Quintana said her attempts to corroborate those and other statements through witness interviews yielded no concrete evidence. Two people to whom Frevola referred Quintana refused to speak with her. Myers said there were several other witnesses Frevola and Cutbirth told Quintana about whom the investigator did not contact.
Quintana wrote that Basabe was “forthcoming in his responses” during the inquiry. Frevola was “very pleasant” during an initial interview but “became a bit defensive and confrontational” as she “tried to focus on relevant allegations.”
Cutbirth, she said, “seemed very credible, but there is simply no independent corroboration for any of his allegations.”
“Moreover, even assuming them to be true, Mr. Cutbirth and Rep. Basabe interacted in the office fewer than 10 days total (if that) for a couple of hours per day, and Mr. Cutbirth does not allege that any inappropriate conversations or actions occurred outside the office while he was an intern,” she wrote.
Quintana’s report reveals Frevola and Basabe had a more-than-professional relationship. The two attended parties, music festivals and Art Basel together. In a text message Quintana obtained that Frevola sent Feb. 15, a month after the alleged face-slapping incident, Frevola told Basabe, “I know I made the right decision to work for you.” Another text Basabe produced showed Frevola telling his then-boss that he loved him.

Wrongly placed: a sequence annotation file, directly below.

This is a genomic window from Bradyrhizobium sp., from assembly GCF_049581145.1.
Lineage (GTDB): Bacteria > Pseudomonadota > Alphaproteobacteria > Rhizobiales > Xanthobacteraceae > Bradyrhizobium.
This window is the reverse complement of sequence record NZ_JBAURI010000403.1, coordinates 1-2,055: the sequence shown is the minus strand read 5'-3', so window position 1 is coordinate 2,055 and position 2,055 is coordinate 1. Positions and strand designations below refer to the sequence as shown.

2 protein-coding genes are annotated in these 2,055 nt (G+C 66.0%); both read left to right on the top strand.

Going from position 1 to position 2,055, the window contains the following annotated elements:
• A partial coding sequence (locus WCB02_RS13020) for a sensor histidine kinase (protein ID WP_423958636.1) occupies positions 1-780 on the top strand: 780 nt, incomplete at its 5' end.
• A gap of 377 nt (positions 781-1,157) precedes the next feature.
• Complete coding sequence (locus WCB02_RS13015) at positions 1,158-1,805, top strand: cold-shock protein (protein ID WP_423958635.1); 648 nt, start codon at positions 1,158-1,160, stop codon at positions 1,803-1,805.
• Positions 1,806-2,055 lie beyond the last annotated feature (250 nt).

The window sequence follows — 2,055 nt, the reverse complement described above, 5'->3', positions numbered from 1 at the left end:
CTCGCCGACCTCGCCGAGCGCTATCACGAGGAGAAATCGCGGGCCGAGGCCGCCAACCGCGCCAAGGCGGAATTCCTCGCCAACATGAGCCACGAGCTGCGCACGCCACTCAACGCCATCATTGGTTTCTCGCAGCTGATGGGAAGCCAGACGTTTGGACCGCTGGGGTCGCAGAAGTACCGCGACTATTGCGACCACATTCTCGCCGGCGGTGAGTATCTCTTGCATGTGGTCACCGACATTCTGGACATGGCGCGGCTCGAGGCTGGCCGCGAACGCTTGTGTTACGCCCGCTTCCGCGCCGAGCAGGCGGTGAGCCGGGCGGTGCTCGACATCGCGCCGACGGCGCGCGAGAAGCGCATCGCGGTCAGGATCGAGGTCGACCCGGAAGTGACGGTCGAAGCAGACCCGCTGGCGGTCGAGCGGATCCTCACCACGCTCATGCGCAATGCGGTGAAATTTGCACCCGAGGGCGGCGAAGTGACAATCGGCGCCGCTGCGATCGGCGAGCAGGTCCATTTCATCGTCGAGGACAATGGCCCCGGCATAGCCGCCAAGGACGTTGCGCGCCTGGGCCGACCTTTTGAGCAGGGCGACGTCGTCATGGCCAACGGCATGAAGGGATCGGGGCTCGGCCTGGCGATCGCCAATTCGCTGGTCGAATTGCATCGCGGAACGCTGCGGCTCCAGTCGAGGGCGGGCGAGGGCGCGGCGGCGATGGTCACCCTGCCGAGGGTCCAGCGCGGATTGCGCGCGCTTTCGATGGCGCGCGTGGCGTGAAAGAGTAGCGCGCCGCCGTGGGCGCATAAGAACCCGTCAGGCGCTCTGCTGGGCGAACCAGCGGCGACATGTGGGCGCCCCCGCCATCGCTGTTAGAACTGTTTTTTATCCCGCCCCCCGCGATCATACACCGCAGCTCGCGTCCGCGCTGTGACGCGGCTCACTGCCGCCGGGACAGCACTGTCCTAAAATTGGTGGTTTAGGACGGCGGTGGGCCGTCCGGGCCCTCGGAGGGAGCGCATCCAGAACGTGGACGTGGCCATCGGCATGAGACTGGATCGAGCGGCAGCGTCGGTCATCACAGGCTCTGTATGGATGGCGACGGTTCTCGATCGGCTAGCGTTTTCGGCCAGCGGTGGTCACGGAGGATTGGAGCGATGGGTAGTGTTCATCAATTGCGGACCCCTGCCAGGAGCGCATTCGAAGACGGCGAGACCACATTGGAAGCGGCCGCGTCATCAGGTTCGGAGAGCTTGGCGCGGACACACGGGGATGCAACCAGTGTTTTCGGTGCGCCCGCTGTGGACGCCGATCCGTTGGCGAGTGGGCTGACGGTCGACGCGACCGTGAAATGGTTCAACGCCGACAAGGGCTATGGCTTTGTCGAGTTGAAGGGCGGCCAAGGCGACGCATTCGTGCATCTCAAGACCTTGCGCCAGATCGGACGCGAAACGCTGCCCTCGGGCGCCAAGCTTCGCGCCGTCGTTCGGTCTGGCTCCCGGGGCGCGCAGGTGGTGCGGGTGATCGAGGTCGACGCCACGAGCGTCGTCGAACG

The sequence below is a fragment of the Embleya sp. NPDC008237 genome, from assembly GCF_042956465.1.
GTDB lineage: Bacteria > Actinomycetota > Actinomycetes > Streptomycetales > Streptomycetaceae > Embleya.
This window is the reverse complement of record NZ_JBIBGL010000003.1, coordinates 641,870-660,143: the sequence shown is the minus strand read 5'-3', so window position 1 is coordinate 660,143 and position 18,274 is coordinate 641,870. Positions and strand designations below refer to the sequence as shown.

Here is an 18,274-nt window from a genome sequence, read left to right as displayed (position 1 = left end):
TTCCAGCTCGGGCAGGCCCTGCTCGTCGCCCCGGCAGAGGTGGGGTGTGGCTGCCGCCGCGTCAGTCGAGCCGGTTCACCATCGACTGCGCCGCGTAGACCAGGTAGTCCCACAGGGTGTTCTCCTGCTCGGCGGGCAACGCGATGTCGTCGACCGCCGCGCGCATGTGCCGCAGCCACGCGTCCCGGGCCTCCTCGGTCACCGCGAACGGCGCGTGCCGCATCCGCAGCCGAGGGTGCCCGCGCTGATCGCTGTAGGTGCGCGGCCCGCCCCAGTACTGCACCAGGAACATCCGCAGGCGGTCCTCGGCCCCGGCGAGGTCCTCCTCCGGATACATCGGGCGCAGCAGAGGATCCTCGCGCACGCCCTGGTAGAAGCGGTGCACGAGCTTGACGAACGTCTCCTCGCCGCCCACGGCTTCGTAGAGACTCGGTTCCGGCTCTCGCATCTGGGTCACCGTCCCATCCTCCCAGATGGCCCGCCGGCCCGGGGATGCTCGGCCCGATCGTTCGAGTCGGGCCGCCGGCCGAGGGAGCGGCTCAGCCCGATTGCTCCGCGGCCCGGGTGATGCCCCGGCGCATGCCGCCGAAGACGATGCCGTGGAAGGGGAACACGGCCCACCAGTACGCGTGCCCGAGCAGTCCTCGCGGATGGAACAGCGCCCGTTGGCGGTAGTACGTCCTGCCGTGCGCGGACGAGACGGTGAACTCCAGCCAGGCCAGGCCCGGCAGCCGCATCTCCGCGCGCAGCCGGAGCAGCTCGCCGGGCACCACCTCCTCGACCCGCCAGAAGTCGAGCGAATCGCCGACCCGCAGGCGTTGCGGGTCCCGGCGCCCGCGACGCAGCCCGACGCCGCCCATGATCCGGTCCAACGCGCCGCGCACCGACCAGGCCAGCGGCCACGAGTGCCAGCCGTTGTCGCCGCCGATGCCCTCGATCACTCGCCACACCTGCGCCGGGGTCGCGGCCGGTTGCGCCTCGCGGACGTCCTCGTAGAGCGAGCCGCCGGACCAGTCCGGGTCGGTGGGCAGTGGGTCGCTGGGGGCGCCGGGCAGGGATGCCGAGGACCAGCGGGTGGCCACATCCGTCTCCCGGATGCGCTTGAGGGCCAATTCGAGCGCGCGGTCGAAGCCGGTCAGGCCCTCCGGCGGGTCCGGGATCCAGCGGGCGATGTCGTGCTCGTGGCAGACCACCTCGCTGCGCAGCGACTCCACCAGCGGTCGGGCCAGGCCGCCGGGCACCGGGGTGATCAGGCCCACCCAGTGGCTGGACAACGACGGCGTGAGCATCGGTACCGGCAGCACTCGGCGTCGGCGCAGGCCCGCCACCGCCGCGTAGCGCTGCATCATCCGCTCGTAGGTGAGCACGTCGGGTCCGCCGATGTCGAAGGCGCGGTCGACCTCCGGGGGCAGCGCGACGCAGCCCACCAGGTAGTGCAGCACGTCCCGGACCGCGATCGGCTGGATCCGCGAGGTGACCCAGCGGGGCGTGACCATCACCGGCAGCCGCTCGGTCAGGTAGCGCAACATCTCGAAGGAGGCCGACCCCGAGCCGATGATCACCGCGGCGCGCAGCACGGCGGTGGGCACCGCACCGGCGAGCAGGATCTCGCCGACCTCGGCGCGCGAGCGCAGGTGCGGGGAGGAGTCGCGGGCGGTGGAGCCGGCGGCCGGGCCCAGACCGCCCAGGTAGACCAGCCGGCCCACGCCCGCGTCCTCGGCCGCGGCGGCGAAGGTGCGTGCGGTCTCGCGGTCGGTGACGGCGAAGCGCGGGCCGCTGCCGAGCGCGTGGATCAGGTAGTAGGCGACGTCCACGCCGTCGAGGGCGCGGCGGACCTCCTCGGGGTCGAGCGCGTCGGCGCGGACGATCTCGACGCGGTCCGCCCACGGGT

Frevola also lived briefly at one of Basabe’s homes during his House employment. It was for that reason, Basabe said, that he had Frevola sign a nondisclosure agreement (NDA) — something his legislative aide, Adrian Gonzalez, whom Quintana interviewed, was not asked to do.
Basabe asked Cutbirth to also sign an NDA, Quintana wrote, after finding out Frevola took him to an apartment the Representative owns.
‘A mission to undermine’
According to Myers, the unspoken goal of Quintana’s investigation from its onset was to deflect negative attention from the House and Basabe while absolving the chamber and its members of culpability.
It’s no coincidence, she said, that Speaker Paul Renner’s Office hired GrayRobinson, which she called “one of the biggest employment defense firms in the state.”
“These people make their living defending employers and employment lawsuits, so generally what they do is they make a finding for the employer that they can wave around and say, ‘See, we did our part. We had an investigation done, and there’s no evidence anything bad happened,’” she said. “This is not a legal standard by any means.”
Florida Politics contacted Renner’s Office but received no response by press time.
Myers said Quintana did not interview any outside witnesses except Gonzalez and a few elementary school employees who said they saw no inappropriate touching between Basabe and Frevola.
People Quintana could have interviewed but didn’t speak with during the investigation included Carl Bengston, a part-time employer of Cutbirth with whom he discussed issues with Basabe, and friends of Cutbirth to whom he sent contemporaneous texts about being sexually harassed.
Myers shared screenshots of those texts and others between Cutbirth and Frevola with Florida Politics. They can be viewed below.